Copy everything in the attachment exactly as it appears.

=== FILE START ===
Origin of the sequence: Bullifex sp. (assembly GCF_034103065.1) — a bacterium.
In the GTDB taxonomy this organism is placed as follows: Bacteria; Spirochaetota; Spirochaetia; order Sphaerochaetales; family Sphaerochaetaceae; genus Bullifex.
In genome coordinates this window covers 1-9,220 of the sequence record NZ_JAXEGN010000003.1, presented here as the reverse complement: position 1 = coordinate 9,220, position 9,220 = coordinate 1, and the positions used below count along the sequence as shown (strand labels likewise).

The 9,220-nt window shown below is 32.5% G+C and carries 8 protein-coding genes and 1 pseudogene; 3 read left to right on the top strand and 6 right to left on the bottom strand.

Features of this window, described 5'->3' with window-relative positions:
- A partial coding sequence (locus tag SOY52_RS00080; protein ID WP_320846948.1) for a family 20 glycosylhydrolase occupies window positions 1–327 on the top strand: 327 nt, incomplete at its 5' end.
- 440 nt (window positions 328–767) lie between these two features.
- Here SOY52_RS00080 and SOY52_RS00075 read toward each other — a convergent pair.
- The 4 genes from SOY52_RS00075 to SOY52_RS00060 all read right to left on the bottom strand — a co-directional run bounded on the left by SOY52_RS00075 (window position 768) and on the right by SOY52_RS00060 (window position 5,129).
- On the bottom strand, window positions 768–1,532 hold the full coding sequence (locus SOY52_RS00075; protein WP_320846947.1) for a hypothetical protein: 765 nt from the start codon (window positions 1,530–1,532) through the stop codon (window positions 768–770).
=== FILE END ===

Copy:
Origin of the sequence: Bullifex sp. (assembly GCF_034103065.1) — a bacterium.
In the GTDB taxonomy this organism is placed as follows: Bacteria; Spirochaetota; Spirochaetia; order Sphaerochaetales; family Sphaerochaetaceae; genus Bullifex.
In genome coordinates this window covers 1-9,220 of the sequence record NZ_JAXEGN010000003.1, presented here as the reverse complement: position 1 = coordinate 9,220, position 9,220 = coordinate 1, and the positions used below count along the sequence as shown (strand labels likewise).

The 9,220-nt window shown below is 32.5% G+C and carries 8 protein-coding genes and 1 pseudogene; 3 read left to right on the top strand and 6 right to left on the bottom strand.

Features of this window, described 5'->3' with window-relative positions:
- A partial coding sequence (locus tag SOY52_RS00080; protein ID WP_320846948.1) for a family 20 glycosylhydrolase occupies window positions 1–327 on the top strand: 327 nt, incomplete at its 5' end.
- 440 nt (window positions 328–767) lie between these two features.
- Here SOY52_RS00080 and SOY52_RS00075 read toward each other — a convergent pair.
- The 4 genes from SOY52_RS00075 to SOY52_RS00060 all read right to left on the bottom strand — a co-directional run bounded on the left by SOY52_RS00075 (window position 768) and on the right by SOY52_RS00060 (window position 5,129).
- On the bottom strand, window positions 768–1,532 hold the full coding sequence (locus SOY52_RS00075; protein WP_320846947.1) for a hypothetical protein: 765 nt from the start codon (window positions 1,530–1,532) through the stop codon (window positions 768–770).